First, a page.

New China assignments
I have been on a very short visit to China again, checking out new molds and prototype kayaks – including an interesting test drive with the new rotomolded Axis X4. Small changes made necessary by the material and production technique, means it behaves slightly different from the laminate kayak. The plastic is heavier and have less structural rigidity and the stiffening profiles in the bottom increases the directivity while decreasing maneuverabiliy – the plastic X4 will do better with a rudder kayak than with an adjustable skeg. The lamiate version is works nicely with skeg or rudder (not skeg and rudder, even if some seem to think that is a good combination).
Launching in not very clear streaming water. (Photo: Yuki Wang)
The kayak did very well on the test drive, and confirmed what I had hoped for. The water quality though didn't invite to rolling and bracing so some tests had to wait for another opportunity.
Safe and stable in the moving water. (Photo: Grace Wang)
The surfski-inspired hull showed an inpressive acceleration. (Photo: Grace Wang)
Maybe the fastest rotmolded kayak on the matket? (Photo: Grace Wang)
As usual there are details to discuss. Even a fairly detailed drawing is to some extent open for interpretations – and those cab differ depending on who is making them. But in a lerger picture that is often a good thing, since these interpretations sometimes reveal ingenius solution that I wouldn't have though of ;-)
The assembly hall – discussion about details and small adjustments after the test.
I also had time to scrutinize a new kayak, I designed directly for the Chinese manufacturer. It will be available in single and double versions, the latter with two/three cockpits or one big open cockpit.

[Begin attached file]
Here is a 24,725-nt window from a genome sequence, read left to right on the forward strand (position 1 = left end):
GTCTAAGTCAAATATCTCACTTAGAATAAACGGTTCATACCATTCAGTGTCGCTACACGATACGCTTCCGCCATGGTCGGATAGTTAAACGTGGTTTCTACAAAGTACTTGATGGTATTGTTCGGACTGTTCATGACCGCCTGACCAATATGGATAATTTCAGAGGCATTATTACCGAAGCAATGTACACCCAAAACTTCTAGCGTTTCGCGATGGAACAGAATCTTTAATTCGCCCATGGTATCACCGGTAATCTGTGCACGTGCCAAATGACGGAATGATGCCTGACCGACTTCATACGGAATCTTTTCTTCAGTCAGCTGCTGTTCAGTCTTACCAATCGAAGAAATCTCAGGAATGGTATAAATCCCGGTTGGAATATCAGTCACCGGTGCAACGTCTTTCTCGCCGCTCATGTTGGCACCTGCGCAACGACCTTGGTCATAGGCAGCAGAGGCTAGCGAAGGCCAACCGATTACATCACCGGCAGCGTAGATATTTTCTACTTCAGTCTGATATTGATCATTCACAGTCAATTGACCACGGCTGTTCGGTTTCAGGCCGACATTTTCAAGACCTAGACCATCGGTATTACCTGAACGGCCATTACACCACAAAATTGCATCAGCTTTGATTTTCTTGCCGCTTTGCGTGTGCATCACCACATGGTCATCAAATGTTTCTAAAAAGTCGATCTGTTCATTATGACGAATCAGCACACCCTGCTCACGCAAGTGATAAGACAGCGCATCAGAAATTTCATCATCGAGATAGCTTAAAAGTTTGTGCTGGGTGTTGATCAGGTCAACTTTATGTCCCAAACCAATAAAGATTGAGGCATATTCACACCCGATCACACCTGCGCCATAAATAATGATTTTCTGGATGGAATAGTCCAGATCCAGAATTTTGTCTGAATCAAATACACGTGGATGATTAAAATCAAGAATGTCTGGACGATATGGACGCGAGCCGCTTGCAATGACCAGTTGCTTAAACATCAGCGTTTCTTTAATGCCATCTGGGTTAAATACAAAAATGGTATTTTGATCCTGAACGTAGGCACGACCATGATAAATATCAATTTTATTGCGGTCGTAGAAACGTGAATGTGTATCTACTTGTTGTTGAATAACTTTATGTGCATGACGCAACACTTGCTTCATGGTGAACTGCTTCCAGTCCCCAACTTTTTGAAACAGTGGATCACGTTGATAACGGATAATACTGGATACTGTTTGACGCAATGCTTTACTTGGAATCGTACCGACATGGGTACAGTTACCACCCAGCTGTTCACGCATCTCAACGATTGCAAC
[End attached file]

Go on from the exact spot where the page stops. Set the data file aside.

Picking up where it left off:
The first new kayak from the mold (the nearest yellow one)
The factory, a couple of hours with the fast train (300 km/t and silent and smooth so our Swedish "pride" X2000 feels old and primitive) southwest of Shanghai, offered high summer temps during my visit – 31-32 deg days and down to 26-28 nights. For a Swede enduring the coldest may in memeory it meant sweating copiously!
Discussing hull and outfitting details with SEO Grace Wang in the airconditioned office – a welcome break from the humid heat. (Photo: Yuki Wang)
As usual China was a gastronomic treat: gourmet food and the best tea I have had anywhere. Since Restaurants outside the tourist lanes seldom have menues in English I let my hosts pick, and I believe they went the whole hog! There was some first-time-ever among alll the plates that appears during a Chinese meal – fx small frogs in a spicy sauce, some unidentifed bird(?), something I first took for a squid, but with the help of google was identified as some kind of jellyfish, and a fish that another google translation identified as an oarfish – though I am not sure about this, since oarfishes are very large and considered not very tasty, and these titbits came from a very small fish. But whatever it was I ate, it tasted excellently.
I was bit lucky going back. On wednesday Shanghai and Puding airport had been closed after severe downpour and flooding and hundreds of flights were cancelled or delayed – but my thursday morning flight left in time and I got home to the traditional midsummer feast with pickled herring and schnaps...